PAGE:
Wasted Talent and Broken Dreams: The Lost Potential of Undocumented Students

Roberto G. Gonzales, Ph.D.


October 1, 2007

The current political debate over undocumented immigrants in the United States has largely ignored the plight of undocumented children. Yet children account for 1.8 million, or 15 percent, of the undocumented immigrants now living in this country. These children have, for the most part, grown up in the United States and received much of their primary and secondary educations here. But without a means to legalize their status, they are seldom able to go on to college and cannot work legally in this country. Moreover, at any time, they can be deported to countries they barely know. This wasted talent imposes economic and emotional costs on undocumented students themselves and on U.S. society as a whole. Denying undocumented students, most of whom are Hispanic, the opportunity to go to college and join the skilled workforce sends the wrong message to Hispanics about the value of a college education-and the value that U.S. society places on their education-at a time when raising the educational attainment of the Hispanic population is increasingly important to the nation's economic health.

Among the findings of this report:

  • About 65,000 undocumented children who have lived in the United States for five years or longer graduate from high school each year. Although they can legally attend most colleges, they are not eligible for most forms of financial aid.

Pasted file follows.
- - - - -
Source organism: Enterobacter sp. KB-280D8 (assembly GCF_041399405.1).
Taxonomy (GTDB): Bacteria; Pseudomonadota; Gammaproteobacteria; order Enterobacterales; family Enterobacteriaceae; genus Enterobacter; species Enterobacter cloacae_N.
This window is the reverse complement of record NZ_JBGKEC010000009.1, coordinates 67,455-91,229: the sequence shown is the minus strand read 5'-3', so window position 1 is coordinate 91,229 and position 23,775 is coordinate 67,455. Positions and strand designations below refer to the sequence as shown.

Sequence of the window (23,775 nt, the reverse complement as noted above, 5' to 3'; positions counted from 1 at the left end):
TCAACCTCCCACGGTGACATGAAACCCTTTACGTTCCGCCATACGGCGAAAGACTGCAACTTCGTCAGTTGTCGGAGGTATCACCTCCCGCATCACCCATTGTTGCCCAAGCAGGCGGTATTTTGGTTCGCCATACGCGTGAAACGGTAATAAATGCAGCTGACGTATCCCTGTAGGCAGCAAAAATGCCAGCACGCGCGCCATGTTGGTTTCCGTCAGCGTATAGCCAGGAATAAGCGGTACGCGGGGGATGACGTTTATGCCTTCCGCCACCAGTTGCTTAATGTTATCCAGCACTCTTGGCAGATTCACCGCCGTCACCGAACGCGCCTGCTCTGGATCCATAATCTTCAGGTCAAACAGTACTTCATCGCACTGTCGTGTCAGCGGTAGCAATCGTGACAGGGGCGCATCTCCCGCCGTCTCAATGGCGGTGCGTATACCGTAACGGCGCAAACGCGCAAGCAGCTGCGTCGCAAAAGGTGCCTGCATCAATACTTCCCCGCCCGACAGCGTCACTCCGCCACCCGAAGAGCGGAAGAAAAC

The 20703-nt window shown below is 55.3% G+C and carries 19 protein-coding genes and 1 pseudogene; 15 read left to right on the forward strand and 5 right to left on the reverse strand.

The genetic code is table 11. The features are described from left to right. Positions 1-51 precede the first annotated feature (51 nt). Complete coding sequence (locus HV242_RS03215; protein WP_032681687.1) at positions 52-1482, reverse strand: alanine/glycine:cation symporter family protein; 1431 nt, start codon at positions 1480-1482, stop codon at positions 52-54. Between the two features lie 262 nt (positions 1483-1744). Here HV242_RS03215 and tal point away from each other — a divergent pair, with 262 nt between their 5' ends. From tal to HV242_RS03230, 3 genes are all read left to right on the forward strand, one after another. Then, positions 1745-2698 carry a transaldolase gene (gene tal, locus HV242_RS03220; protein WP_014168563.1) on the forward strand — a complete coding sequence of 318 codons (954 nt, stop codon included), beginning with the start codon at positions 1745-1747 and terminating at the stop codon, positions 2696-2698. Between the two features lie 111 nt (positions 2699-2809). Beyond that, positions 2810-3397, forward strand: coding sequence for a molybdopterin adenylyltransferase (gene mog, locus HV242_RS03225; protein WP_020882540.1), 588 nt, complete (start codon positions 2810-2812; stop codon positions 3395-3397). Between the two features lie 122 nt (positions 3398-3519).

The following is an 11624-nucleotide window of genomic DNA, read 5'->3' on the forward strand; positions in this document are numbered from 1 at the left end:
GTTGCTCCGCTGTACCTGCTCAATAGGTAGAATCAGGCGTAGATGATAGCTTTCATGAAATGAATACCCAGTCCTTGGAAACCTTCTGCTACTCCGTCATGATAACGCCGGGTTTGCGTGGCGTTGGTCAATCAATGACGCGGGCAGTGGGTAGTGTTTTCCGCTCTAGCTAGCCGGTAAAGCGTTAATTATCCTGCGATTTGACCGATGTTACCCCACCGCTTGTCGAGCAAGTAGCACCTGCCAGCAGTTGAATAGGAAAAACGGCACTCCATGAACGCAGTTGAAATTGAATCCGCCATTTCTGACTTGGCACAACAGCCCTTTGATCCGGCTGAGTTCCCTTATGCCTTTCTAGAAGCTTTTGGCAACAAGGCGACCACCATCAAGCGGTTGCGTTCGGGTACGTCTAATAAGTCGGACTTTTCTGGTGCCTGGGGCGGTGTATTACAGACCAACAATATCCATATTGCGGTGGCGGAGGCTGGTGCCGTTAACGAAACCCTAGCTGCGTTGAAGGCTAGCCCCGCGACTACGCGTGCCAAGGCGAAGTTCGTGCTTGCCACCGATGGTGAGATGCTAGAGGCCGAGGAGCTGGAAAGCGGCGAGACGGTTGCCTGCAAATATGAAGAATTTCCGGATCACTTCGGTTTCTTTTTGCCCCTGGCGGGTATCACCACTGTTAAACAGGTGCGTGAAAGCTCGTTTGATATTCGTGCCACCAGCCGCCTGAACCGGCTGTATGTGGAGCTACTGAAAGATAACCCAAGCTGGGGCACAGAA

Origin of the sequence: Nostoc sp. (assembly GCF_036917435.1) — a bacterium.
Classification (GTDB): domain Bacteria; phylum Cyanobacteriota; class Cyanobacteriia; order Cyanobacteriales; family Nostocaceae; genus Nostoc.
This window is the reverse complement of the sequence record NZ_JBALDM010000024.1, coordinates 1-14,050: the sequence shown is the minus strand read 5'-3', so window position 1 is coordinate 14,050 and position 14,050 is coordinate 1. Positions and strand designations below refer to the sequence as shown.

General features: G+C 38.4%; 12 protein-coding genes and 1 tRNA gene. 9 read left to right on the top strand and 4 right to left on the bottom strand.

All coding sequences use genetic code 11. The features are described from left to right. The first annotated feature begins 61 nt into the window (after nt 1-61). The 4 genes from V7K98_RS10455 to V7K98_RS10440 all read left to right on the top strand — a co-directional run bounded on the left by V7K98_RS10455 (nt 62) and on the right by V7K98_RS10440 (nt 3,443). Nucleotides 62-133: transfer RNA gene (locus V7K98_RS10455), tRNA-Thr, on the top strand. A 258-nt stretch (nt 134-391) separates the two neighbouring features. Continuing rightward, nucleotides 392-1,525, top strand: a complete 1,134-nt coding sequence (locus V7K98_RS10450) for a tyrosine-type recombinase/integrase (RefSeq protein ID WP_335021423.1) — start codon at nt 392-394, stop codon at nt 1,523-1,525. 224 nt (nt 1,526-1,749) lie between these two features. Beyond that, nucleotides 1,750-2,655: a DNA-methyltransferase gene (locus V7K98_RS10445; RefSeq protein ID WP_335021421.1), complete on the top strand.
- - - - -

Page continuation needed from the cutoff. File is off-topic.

• Because of the barriers to their continued education and their exclusion from the legal workforce, only between 5 and 10 percent of undocumented high-school graduates go to college.
  • Given the opportunity to receive additional education and move into better paying jobs, undocumented students would pay more in taxes and have more money to spend and invest in the U.S. economy.
  • The ten states which, since 2001, have passed laws allowing undocumented students who graduate from in-state high schools to qualify for in-state college tuition have not experienced a large influx of new immigrant students that "displaces" native-born students or added financial burdens on their educational systems. In fact, these measures tend to increase school revenues by bringing in tuition from students who otherwise would not be in college.
  • The bipartisan Development, Relief, and Education for Alien Minors (DREAM) Act, first introduced in Congress in 2001, would provide a solution to the current dilemma by allowing undocumented students to apply for legal permanent resident status.
  • The DREAM Act would provide 360,000 undocumented high-school graduates with a legal means to work, and could provide incentives for another 715,000 youngsters between the ages of 5 and 17 to finish high school and pursue post-secondary education.

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